Thomas Cole’s “The Course of Empire”

Thomas Cole’s “The Course of Empire” reflects the Western teleology from which so much environmental sentiment and discourse emerges.  We may be so unaware of how imbricated these views of civilization are in Western culture that these images may seem “obvious” to you.  But one of the things I want us to become critical about is the fact that this view of civilization’s rise and fall— and the various relationships to nature each stage presents– is uniquely Western, and uniquely American.  Our notion of time and where we are in these stages of the course of empire shape our politics and our environmental values.   What kind of eschatology does this narrative present?  What ‘moral’, if any, is implied?

Cole Thomas The Course of Empire The Savage State 1836.jpg

Cole Thomas The Course of Empire The Arcadian or Pastoral State 1836.jpg

Cole Thomas The Consummation The Course of the Empire 1836.jpg

Cole Thomas The Course of Empire Destruction 1836.jpg

Cole Thomas The Course of Empire Desolation 1836.jpg

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5 Responses to “Thomas Cole’s “The Course of Empire””

  1. brian Nichols Says:

    Brian Nichols
    English 418/Ray
    First Blog Post
    This week’s reading about the origins of Apocalyptic Rhetoric, made it clear that contemporary discussion about environmental owes much of its development from history. The Stephen O’Leary reading claimed that its purpose was “to provide a theoretical framework of understanding millennium and apocalyptic discourse” (O’Leary 1-2). In doing so he looks to the Greek definition of the word apocalypse and defines it as, “a discourse that reveals or makes manifest a vision of ultimate destiny, rendering immediate to human audiences the ultimate end of the cosmos in the last judgment” (O’Leary 5). He continues to argue that historically apocalyptic theory then, “has function[ed] as symbolic resource to define and address the problem of evil” (O’Leary 6). He elaborates on this line of reasoning by claiming that this rhetoric has become a form of storytelling that has traditional served to build communities, “in which human individuals and collectives constitute their identities through shared mythic narratives that confront the problem of evil in time and history (O’Leary 6).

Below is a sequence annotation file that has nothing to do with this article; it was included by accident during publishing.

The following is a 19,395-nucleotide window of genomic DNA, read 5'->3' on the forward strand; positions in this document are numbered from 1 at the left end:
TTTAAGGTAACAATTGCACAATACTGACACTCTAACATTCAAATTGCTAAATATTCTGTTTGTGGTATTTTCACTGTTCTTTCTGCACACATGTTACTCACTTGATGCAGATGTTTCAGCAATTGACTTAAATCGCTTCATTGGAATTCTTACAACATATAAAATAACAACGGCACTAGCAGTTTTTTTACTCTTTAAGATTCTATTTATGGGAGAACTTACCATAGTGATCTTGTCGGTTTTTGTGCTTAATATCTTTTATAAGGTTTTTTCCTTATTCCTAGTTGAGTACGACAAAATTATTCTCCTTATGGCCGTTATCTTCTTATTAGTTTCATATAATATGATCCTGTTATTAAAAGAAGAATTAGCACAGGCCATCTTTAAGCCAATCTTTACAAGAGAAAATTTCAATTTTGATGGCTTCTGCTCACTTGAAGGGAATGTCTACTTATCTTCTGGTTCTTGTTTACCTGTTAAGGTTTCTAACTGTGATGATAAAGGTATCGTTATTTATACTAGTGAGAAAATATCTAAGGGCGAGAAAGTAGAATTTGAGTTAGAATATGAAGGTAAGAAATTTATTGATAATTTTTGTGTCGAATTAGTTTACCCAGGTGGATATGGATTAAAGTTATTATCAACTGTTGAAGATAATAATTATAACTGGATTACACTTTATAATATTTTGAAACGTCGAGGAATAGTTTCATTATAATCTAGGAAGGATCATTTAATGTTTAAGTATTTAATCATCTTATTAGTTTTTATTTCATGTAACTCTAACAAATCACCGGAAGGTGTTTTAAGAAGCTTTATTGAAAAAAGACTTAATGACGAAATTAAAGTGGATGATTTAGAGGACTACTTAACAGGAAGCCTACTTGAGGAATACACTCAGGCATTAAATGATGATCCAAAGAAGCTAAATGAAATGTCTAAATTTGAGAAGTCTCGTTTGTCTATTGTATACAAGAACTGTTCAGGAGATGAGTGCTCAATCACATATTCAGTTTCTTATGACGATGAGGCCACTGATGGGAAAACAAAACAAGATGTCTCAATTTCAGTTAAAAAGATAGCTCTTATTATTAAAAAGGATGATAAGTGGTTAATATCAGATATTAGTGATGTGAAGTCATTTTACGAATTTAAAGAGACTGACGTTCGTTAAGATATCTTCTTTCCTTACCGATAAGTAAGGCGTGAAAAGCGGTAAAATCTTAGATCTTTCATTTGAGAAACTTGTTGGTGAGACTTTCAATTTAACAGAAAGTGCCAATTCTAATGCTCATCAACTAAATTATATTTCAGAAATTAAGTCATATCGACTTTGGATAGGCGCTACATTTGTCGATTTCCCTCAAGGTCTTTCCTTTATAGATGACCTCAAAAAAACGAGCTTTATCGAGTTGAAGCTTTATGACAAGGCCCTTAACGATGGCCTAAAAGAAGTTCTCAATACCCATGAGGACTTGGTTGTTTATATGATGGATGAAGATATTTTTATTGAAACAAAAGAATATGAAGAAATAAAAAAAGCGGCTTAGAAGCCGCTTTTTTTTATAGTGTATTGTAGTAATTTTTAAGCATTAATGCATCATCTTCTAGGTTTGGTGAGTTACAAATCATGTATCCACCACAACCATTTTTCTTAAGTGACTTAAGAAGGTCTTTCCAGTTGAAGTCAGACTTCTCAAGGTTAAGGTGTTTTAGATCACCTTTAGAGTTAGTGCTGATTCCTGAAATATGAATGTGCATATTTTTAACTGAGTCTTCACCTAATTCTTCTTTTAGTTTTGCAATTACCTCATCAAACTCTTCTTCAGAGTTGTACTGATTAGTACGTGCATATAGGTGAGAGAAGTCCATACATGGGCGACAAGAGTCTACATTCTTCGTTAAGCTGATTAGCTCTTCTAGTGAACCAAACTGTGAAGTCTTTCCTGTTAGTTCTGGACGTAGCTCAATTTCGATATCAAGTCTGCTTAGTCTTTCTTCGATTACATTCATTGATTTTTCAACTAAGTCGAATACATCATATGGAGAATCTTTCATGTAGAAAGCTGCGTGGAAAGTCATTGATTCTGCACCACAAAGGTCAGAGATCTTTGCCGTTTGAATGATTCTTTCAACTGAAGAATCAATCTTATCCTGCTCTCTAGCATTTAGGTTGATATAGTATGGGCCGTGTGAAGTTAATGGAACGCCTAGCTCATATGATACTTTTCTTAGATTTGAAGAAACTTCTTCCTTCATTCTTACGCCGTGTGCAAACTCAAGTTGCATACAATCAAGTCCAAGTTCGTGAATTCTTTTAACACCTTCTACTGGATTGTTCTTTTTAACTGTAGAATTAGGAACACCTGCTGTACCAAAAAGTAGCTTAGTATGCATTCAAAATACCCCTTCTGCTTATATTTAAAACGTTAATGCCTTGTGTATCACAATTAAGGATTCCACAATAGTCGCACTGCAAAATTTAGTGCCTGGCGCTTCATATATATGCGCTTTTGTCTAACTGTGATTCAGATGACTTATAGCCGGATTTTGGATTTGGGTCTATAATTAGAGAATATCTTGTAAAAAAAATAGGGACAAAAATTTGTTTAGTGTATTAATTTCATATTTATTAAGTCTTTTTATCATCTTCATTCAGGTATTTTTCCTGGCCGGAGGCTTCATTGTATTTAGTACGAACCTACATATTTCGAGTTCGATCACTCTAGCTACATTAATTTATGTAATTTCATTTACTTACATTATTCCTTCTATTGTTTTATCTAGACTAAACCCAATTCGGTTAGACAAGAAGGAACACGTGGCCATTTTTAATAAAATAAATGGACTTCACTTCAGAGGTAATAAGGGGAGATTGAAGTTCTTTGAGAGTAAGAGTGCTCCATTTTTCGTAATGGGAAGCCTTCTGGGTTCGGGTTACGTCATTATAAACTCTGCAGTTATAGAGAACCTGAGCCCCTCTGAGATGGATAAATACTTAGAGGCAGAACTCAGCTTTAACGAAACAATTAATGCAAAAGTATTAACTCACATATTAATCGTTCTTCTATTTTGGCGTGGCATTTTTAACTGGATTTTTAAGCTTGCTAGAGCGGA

Greg Garrard seems to agree with O’Leary as he quotes Lawrence Buell who claims that, “Apocalypse is the single most powerful master metaphor that the contemporary environmental imagination has at its disposal” (Garrard 93). Garrard continues to argue that, “several of the most influential books in the environmentalist cannon make extensive use of the trope, from Carson’s Silent Spring [to] Al Gore’s Earth in the Balance” (Garrard 93). He even explains that,” Apocalyptic rhetoric is deployed in the activist literature of Earth First” (Garrard 93).
    Garrard further explains that Earth First! “combined revolutionary inhumanism, apocalyptic beliefs and direct action to protect wilderness areas” ( Garrard 103). He continues to explain that the organization eventually became fractured because some members considered humans as less important than other forms of life while others, “ saw people as differentiated in their responsibility for environmental problems according to gender, class, and ethnicity, and envisaged radical political change through negotiation as well as direct action” (Garrard 104). Garrard’s writing then becomes a good introduction to Martha F. Lee’s book Earth First!